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My son is 6 and can often "talk too much". He could talk for hours if nobody stopped him. This is mainly with adults, because they stick around out of politeness. His peers usually just walk away when they had enough.

Mind you, I'm pretty proud of his loquacity. I think it's a good trait. However this often interferes with important tasks: he would talk over his teacher in class, talk to the swimming instructor during the lesson, interrupt people talking, etc.

I don't want to repress him but obviously the teachers are starting to complain. And interrupting others is not polite.

We tried to explain that during lessons he has to pay attention and that it's rude to interrupt others unless it's an emergency but he doesn't seem to take it in.

What should we do?

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    How well does he do in conversations, the taking turns aspect, in particular? Can you explain whether he usually stays on topic / the given context when he keeps talking? – Stephie Jan 28 '20 at 16:33
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    @Stephie the biggest issue is that his conversation has usually nothing to do with the context. He always brings it to his own interests. He then stays on HIS topic. – algiogia Jan 28 '20 at 16:39
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First consider that your child might have ADHD. Read about it here (search ADD and ADHD or click this tag) If it's likely, have the child tested and take things from there as well.

Mind you, I'm pretty proud of his loquacity.

It sounds as though loquacity may (consciously or unconsciously) have been encouraged by you. This is no different than delighting in baby's other achievements, but we don't delight in a 6 yr old's ability to walk anymore. It's time to teach and reinforce what words are actually for: communication. Also teach what they are not for: a means to get and keep someone's attention.

If you do not, less polite people might (by their actions) let your child know they are disliked for their rudeness (as is being done at present by his peers.) Please take this in the spirit it's given: I care for your child's self-esteem, and ideally that self esteem should be based on something of value.

First, I advocate strongly for giving a child a rich emotional vocabulary, so that they can identify the great variety of feelings they have, which is the first step in addressing them.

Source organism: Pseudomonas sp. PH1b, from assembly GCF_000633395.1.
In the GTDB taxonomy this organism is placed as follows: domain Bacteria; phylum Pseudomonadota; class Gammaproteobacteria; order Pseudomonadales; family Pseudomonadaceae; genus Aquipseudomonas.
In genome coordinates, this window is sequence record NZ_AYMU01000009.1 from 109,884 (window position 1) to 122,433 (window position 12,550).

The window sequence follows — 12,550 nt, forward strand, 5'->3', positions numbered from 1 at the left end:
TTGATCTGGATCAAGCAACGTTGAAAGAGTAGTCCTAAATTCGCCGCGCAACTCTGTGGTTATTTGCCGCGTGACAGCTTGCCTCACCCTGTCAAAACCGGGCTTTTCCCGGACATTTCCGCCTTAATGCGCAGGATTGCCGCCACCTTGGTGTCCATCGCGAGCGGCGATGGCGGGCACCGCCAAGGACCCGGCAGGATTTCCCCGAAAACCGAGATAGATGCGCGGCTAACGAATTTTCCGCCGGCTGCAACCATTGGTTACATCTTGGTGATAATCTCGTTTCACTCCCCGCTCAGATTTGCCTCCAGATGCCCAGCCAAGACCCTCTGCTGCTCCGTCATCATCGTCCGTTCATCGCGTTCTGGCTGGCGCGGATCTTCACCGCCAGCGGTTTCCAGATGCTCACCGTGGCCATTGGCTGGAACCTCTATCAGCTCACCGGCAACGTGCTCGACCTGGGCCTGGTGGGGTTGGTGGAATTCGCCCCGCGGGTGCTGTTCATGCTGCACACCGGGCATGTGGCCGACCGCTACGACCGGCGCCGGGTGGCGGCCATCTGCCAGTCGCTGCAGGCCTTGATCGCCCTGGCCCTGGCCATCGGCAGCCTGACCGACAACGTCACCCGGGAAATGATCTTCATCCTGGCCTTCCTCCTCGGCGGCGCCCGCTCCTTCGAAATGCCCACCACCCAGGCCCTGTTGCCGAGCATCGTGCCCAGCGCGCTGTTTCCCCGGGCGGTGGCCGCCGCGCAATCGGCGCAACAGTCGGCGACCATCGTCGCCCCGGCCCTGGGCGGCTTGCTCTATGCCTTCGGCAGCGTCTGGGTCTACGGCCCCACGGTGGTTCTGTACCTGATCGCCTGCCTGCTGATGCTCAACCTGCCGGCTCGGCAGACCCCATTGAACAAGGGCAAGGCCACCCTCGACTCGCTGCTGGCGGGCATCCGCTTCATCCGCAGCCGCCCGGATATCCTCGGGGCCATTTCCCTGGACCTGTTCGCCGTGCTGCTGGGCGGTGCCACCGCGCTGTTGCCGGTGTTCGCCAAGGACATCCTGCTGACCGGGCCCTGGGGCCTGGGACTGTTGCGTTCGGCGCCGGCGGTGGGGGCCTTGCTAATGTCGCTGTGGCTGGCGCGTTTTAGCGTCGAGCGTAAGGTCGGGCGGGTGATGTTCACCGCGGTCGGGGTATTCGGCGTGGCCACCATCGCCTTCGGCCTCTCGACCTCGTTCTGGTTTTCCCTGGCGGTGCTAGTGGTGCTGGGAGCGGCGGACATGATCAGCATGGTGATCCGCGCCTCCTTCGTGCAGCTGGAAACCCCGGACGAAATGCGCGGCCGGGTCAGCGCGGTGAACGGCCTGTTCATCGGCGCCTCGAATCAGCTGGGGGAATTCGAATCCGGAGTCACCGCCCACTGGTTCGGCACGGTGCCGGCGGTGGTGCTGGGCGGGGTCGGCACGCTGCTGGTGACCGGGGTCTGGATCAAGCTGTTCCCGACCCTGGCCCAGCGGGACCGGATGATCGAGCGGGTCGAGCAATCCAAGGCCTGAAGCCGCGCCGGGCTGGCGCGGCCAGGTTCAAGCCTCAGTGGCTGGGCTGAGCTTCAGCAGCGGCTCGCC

I would take a five pronged approach:

  1. Stop admiring the ability to speak for long periods of time.
  2. Practice concise speech and model it for your child. Make sure to avoid unnecessary interruptions.
  3. Identification of problematic verbosity (discussing why and feelings).
  4. Gamification/praise for concise speech and good communication; and finally
  5. Teach the importance of manners (to show others the respect one would want others to show oneself), which requires self-control (also praiseworthy.)

I love words, and one of my favorite words is laconic: "the skill of saying much in few words." According to Plutarch, Philip II of Macedon called on the Spartans to surrender, sending them the following message: "If I bring my army into your land, I will destroy your farms, slay your people, and raze your city." The Spartans sent a messenger with the answer: If. Phillip did not attack.

Example of approach #3:

Child: interrupts you and goes off on a long tangent....
You: "(loving nickname), I heard what you said, but I have a question for you: why did you say all that just now?
Child: "What do you mean?/Huh?/Because I wanted to!/other"
You: "But what made you want to say it so badly that you needed to interrupt me?

Keep at it until you get an emotion underlying is interruption, but you need to teach these emotion-words first. Some possibilities: Because I wasn't interested in/bored with what you were saying, because I was excited about x, because I was feeling impatient, because I wanted you to listen to me, because I wanted to feel important (I feel important when people listen to me..."), then discuss the behavior-emotion tie as non-judgmentally as possible. Repeat every time this behavior occurs. He will either find the reason he does this, give up, or change the subject (which brings you back to the first step.)